If you’re wondering why it’s important to cool off the lower leg of your horse, it’s because the tendons are like giant rubber bands and during an event they are stretched to the max. The faster you can cool them off and return them to a normal state the less likely you are to have swelling and inflammation, which shortens the recovery time. If you have ever had a horse with a ligament or tendon injury you know how long the recovery can be, months or even years, if not career-ending.
What the FLIR camera does is allow you to see the actual temperature of an object or in this case lower leg. The FLIR is an infrared camera that reads infrared heat and turns it into an electric signal which is then turned into a thermal image that then processes temperature calculations. Much more accurate than the ol’ back of the hand to the forehead “you have a fever” your mama used to use!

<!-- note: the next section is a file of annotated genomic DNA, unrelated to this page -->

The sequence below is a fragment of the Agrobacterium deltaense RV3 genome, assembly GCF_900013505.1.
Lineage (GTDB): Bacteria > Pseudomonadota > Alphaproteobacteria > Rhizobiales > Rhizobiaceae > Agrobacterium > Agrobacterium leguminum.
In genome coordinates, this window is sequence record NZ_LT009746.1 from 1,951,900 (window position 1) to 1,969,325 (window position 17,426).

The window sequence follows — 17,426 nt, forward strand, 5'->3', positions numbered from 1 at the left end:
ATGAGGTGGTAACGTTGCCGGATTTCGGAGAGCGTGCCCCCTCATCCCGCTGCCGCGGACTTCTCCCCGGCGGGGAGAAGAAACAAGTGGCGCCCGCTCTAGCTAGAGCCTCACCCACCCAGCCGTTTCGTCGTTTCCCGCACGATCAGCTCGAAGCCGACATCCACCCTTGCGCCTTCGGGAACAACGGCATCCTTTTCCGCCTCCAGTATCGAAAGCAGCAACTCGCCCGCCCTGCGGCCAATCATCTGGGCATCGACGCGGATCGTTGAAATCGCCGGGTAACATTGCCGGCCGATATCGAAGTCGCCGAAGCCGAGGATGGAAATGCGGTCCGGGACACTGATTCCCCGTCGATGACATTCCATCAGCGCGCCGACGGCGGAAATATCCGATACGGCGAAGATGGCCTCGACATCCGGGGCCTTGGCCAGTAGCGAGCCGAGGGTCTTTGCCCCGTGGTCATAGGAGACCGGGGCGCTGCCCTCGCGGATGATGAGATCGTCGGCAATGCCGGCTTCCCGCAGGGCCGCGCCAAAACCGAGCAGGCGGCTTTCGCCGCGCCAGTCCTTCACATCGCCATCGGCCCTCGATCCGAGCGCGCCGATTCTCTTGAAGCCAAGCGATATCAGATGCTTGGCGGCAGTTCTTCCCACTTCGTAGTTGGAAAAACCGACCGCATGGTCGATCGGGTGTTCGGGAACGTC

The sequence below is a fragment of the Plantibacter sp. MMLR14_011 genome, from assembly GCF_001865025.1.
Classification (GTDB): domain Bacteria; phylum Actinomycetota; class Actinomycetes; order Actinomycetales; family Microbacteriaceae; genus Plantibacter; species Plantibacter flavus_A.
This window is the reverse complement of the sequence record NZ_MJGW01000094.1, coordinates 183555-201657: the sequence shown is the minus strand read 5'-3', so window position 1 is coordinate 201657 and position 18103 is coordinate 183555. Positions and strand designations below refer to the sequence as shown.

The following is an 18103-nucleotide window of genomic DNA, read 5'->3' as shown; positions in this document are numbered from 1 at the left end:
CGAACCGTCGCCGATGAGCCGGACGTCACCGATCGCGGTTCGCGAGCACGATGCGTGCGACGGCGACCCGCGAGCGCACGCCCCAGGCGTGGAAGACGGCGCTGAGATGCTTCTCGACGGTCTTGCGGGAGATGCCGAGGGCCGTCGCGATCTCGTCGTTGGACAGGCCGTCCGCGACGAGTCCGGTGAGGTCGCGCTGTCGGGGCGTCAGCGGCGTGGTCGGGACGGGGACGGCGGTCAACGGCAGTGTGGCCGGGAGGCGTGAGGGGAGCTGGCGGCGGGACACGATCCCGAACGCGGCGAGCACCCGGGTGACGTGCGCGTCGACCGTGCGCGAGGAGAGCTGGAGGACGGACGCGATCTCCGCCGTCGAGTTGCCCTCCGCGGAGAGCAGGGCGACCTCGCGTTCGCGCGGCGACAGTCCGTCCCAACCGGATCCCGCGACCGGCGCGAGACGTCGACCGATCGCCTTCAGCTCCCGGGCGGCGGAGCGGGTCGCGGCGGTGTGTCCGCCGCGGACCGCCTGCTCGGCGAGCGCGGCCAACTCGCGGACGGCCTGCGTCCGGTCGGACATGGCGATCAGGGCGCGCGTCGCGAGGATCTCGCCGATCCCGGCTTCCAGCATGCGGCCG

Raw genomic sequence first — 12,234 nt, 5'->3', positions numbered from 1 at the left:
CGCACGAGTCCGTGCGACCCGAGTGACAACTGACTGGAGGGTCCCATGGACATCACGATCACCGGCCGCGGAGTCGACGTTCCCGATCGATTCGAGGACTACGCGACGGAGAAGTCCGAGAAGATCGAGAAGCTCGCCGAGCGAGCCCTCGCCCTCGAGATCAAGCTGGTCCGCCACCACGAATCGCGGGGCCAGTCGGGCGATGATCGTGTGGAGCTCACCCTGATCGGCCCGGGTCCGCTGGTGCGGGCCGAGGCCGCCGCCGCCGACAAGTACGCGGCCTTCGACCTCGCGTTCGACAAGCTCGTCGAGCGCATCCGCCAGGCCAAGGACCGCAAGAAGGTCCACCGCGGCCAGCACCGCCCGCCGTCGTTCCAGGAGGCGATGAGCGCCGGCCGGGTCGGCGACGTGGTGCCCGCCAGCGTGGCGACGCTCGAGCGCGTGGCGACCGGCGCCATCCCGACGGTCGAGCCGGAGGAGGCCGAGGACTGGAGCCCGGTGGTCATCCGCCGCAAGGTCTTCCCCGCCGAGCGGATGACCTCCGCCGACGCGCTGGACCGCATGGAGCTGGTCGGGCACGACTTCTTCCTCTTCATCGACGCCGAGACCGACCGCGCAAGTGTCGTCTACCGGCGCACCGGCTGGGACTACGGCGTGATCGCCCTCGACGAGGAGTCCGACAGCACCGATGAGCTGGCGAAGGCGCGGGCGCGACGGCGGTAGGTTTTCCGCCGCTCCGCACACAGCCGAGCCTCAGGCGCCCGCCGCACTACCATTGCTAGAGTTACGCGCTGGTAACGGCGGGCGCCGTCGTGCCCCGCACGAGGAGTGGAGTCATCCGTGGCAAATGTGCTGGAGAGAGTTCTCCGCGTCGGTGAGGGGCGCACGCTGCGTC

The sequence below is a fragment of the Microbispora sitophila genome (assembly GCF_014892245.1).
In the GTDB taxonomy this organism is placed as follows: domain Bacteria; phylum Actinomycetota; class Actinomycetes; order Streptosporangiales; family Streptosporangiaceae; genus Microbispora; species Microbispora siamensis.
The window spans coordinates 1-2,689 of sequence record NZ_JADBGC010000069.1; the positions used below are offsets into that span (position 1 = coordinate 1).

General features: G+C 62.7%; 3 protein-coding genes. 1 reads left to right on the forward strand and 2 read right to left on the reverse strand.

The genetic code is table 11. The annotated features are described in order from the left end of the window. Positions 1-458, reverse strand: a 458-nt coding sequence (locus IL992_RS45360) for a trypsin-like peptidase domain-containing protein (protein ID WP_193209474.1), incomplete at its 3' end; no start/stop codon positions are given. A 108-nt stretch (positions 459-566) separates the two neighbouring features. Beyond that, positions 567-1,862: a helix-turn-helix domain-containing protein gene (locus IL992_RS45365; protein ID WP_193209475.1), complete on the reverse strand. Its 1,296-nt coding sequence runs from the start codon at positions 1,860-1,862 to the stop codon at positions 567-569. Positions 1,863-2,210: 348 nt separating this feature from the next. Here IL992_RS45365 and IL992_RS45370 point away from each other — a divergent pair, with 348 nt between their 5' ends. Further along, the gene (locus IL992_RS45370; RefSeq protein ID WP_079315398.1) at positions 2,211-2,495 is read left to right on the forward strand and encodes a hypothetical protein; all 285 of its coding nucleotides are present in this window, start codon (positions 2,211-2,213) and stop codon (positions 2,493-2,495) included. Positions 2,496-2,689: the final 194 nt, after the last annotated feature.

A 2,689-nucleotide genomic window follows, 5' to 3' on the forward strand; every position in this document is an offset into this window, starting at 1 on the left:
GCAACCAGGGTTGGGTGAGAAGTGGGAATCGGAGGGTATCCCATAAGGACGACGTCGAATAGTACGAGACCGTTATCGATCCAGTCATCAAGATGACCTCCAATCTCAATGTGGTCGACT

Using the FLIR after the run, I saw that the Easyboot Clouds successfully aided in cooling the lower leg and all of the important structures below the knee: the superficial digital flexor tendon, deep digital flexor tendon, dorsal digital extensor tendon, etc. Another post-run benefit of the Clouds is how quick they are to apply. I’m an avid poultice user but it takes quite a bit of time, which I don’t have immediately after a run.